A young infant named Charlie Gard, who suffers from a terminal condition called mitochondrial DNA depletion syndrome (MDS), recently hit the headlines over whether his life support should be turned off by Great Ormond Street Hospital.
More than 350,000 people have signed a petition against a court decision in favour of this. What is the Torah view of Charlie Gard’s predicament?
The outpouring of compassion is certainly part of our tradition. The USA and the Vatican have both offered Charlie citizenship in the hope that he might be allowed to leave the UK to be treated in an American or Papal hospital.
In Judaism, sanctity of life is paramount; any chance to offer the gift of life back to even a brain-damaged child is praiseworthy.
However, it is forbidden to prolong a life of unbearable pain. If it is clear to doctors that a person will only live with interminable suffering, efforts to ward off the inevitable demise should not be administered.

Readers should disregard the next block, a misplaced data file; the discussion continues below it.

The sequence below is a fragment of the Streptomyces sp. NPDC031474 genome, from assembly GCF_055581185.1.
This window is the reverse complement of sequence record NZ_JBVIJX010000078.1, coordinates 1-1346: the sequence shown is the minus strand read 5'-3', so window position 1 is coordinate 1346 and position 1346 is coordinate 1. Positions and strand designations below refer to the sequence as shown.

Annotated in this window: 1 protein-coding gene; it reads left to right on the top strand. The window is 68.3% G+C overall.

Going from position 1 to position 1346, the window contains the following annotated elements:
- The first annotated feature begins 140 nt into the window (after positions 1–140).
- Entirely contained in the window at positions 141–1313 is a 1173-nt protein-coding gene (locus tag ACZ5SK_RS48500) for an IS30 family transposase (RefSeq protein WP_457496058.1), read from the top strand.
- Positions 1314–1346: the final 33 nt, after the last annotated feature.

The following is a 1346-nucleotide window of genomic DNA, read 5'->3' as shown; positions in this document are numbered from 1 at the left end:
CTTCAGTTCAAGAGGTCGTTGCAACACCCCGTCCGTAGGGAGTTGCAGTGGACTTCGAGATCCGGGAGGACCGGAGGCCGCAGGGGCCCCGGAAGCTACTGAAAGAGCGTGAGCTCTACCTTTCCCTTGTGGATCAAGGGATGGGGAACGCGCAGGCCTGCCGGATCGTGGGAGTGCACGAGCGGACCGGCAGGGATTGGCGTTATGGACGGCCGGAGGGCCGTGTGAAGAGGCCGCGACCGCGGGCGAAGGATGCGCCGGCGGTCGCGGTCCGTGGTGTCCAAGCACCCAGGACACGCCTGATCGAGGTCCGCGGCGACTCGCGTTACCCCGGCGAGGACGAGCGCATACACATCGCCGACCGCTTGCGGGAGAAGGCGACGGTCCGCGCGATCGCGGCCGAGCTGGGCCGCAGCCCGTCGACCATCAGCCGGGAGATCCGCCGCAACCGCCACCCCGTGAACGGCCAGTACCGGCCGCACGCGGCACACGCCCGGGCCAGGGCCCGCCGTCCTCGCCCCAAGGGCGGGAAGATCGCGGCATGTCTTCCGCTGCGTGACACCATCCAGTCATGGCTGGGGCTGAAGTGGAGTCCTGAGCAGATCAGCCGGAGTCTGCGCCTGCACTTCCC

MDS causes the failure of energy supply to the muscles, the kidneys and the brain.
There is no known cure for Charlie’s condition, although experimental treatments exist. British doctors concur there is nothing that can be done.
Nonetheless, per the ruling of Maimonides, if one expert doctor of any
faith thinks there is a chance of survival, one must desecrate even the holy Sabbath day.
Seven doctors worldwide, some of whom have expertise in this condition, should be given a chance to treat Charlie.
Treatment in the US has expressly been offered free of charge and £1.3million has been raised to support it.
The British taxpayer will not have to finance treatment for Charlie with
questionable rates of success.
Is the High Court going to allow for treatment abroad? This is unlikely, after the ruling in 2015 when the Supreme Court refused to accommodate the repatriation home of a terminally-ill child
from this country. May God bless Charlie and comfort his parents.
Ariel Abel is Padre to HM Armed Forces and rabbi of the Liverpool Old Hebrew Congregation